Check Your Standard Industrial Classification (SIC)

When incorporating a limited company in the UK, you must provide one or more Standard Industrial Classification (SIC) codes. These five-digit codes classify your business activities, ensuring consistency in the information held by Companies House and enabling accurate tracking and reporting of different UK business types.

What are SIC Codes?

Standard Industrial Classification (SIC) codes are 5-digit numbers used to classify business activities in the UK. Companies House places these codes on public record for each registered company. Introduced in 1948 by the Office for National Statistics (ONS), SIC codes help classify business establishments by economic activity. This promotes uniformity in data collection, analysis, and reporting, aiding both government and non-government bodies in classifying industrial activities.

Energy Suppliers and SIC Codes

Energy suppliers use SIC codes to classify businesses and assess risk, with some sectors deemed higher risk due to factors like management turnover. Suppliers prefer low credit risk businesses, so accurately identifying and using the appropriate SIC codes is vital for securing favourable business conditions.

Importance of SIC Codes

SIC codes are essential for tracking and reporting on UK businesses, helping to identify trends and changes in the business landscape. There are over 700 SIC codes, each representing a specific type of business activity, grouped into sectors for easy reference:

  • Section A: Agriculture, Forestry and Fishing
  • Section B: Mining and Quarrying
  • Section C: Manufacturing
  • Section D: Electricity, Gas, Steam, and Air Conditioning Supply
  • Section E: Water Supply, Sewerage, Waste Management, and Remediation Activities
  • Section F: Construction
  • Section G: Wholesale and Retail Trade; Repair of Motor Vehicles and Motorcycles
  • Section H: Transportation and Storage
  • Section I: Accommodation and Food Service Activities
  • Section J: Information and Communication
  • Section K: Financial and Insurance Activities
  • Section L: Real Estate Activities
  • Section M: Professional, Scientific and Technical Activities
  • Section N: Administrative and Support Service Activities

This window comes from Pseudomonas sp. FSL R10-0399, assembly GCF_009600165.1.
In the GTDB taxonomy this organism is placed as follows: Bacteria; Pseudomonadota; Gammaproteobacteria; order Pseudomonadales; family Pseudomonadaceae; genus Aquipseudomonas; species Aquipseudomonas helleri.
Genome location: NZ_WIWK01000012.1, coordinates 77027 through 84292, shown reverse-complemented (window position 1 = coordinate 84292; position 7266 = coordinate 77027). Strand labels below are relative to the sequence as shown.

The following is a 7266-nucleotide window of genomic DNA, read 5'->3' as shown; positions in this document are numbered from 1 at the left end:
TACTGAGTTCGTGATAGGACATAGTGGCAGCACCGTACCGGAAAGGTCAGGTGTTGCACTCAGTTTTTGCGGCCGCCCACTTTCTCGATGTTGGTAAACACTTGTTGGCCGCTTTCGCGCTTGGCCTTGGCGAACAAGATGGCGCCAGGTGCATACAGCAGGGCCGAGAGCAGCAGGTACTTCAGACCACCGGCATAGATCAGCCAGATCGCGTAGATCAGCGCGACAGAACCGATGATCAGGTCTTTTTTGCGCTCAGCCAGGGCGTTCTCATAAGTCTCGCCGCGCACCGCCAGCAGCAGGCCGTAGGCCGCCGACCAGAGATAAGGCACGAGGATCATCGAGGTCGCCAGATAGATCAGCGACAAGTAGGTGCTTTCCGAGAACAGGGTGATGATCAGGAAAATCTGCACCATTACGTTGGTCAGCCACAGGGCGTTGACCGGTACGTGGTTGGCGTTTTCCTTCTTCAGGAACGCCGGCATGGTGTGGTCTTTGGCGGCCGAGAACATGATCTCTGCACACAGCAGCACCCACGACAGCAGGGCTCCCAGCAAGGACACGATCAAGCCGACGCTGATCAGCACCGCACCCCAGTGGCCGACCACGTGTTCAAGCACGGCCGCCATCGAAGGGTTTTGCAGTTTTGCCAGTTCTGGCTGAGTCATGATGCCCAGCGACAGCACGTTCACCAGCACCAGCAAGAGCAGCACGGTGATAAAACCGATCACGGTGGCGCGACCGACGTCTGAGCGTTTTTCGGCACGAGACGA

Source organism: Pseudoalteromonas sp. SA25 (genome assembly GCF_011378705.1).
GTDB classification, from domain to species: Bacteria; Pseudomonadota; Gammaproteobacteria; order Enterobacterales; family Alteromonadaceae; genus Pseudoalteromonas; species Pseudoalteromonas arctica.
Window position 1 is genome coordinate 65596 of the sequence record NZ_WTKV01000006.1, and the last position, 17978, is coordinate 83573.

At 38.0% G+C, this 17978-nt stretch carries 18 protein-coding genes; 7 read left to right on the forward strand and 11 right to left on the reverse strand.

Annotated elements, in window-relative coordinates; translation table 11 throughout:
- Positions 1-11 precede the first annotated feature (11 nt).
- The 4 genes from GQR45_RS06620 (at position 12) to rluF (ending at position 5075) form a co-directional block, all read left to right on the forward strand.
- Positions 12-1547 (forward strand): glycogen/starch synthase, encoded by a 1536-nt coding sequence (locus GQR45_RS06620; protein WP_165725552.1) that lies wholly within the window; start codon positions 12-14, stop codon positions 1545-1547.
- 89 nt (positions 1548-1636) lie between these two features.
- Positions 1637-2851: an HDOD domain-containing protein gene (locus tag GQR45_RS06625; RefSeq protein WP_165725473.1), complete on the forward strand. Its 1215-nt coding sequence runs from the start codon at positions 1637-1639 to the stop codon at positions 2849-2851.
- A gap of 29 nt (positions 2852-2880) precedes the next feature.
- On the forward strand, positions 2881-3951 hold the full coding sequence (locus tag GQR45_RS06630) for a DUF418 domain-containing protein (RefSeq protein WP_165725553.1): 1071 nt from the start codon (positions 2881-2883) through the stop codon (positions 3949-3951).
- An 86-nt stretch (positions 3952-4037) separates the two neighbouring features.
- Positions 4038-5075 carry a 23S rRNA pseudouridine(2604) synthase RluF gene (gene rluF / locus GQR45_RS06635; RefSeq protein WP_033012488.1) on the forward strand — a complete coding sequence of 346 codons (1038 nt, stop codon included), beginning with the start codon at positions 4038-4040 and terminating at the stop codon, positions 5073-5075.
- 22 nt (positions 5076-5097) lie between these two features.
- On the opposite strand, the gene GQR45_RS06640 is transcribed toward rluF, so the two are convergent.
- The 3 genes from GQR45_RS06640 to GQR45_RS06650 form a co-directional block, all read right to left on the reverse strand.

• Section O: Public Administration and Defence; Compulsory Social Security
  • Section P: Education
  • Section Q: Human Health and Social Work Activities
  • Section R: Arts, Entertainment and Recreation
  • Section S: Other Service Activities
  • Section T: Activities of Households as Employers; Undifferentiated Goods- and Services-Producing Activities of Households for Own Use
  • Section U: Activities of Extraterritorial Organisations and Bodies

Many SIC codes are highly specific, reflecting the diverse range of business activities in the UK. For instance:

  • 01110: Growing of cereals (except rice), leguminous crops, and oil seeds
  • 01120: Growing of rice
  • 01130: Growing of vegetables and melons, roots, and tubers
  • 01140: Growing of sugar cane
  • 01150: Growing of tobacco
  • 01160: Growing of fibre crops
  • 01190: Growing of other non-perennial crops
  • 01210: Growing of grapes
  • 01220: Growing of tropical and subtropical fruits
  • 01230: Growing of citrus fruits
  • 01240: Growing of pome fruits and stone fruits
  • 01250: Growing of other tree and bush fruits and nuts
  • 01260: Growing of oleaginous fruits

For a comprehensive list of SIC codes, visit the Companies House website.


Understanding and correctly assigning SIC codes is crucial when incorporating your company in the UK. These codes ensure consistency and accuracy in information maintained by Companies House, facilitating the tracking and analysis of business trends. Proper use of SIC codes not only helps in regulatory compliance but also in securing better business conditions.

For more information and to find your SIC code, visit the Companies House website.